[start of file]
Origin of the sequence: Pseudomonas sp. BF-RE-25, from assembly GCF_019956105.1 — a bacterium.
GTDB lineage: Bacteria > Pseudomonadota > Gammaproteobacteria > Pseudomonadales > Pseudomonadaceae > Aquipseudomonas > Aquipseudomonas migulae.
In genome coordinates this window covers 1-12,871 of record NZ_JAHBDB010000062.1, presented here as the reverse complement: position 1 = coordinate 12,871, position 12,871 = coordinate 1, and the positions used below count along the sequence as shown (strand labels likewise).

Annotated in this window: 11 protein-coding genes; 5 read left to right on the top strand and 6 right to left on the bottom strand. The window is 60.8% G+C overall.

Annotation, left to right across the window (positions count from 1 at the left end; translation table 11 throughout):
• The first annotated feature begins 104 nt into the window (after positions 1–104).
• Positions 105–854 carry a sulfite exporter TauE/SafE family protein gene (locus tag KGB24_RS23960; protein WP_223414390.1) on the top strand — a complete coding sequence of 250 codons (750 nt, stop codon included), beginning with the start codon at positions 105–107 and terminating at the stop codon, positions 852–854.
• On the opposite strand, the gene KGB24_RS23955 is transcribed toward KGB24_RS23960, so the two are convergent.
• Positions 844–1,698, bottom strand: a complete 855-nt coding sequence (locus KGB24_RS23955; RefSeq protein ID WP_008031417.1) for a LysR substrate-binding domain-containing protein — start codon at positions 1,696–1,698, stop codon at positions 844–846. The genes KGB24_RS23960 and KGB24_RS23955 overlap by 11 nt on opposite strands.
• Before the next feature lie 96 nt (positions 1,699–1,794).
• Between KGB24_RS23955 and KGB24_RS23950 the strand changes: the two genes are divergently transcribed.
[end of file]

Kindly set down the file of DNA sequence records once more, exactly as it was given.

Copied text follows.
Origin of the sequence: Pseudomonas sp. BF-RE-25, from assembly GCF_019956105.1 — a bacterium.
GTDB lineage: Bacteria > Pseudomonadota > Gammaproteobacteria > Pseudomonadales > Pseudomonadaceae > Aquipseudomonas > Aquipseudomonas migulae.
In genome coordinates this window covers 1-12,871 of record NZ_JAHBDB010000062.1, presented here as the reverse complement: position 1 = coordinate 12,871, position 12,871 = coordinate 1, and the positions used below count along the sequence as shown (strand labels likewise).

Annotated in this window: 11 protein-coding genes; 5 read left to right on the top strand and 6 right to left on the bottom strand. The window is 60.8% G+C overall.

Annotation, left to right across the window (positions count from 1 at the left end; translation table 11 throughout):
• The first annotated feature begins 104 nt into the window (after positions 1–104).
• Positions 105–854 carry a sulfite exporter TauE/SafE family protein gene (locus tag KGB24_RS23960; protein WP_223414390.1) on the top strand — a complete coding sequence of 250 codons (750 nt, stop codon included), beginning with the start codon at positions 105–107 and terminating at the stop codon, positions 852–854.
• On the opposite strand, the gene KGB24_RS23955 is transcribed toward KGB24_RS23960, so the two are convergent.
• Positions 844–1,698, bottom strand: a complete 855-nt coding sequence (locus KGB24_RS23955; RefSeq protein ID WP_008031417.1) for a LysR substrate-binding domain-containing protein — start codon at positions 1,696–1,698, stop codon at positions 844–846. The genes KGB24_RS23960 and KGB24_RS23955 overlap by 11 nt on opposite strands.
• Before the next feature lie 96 nt (positions 1,699–1,794).
• Between KGB24_RS23955 and KGB24_RS23950 the strand changes: the two genes are divergently transcribed.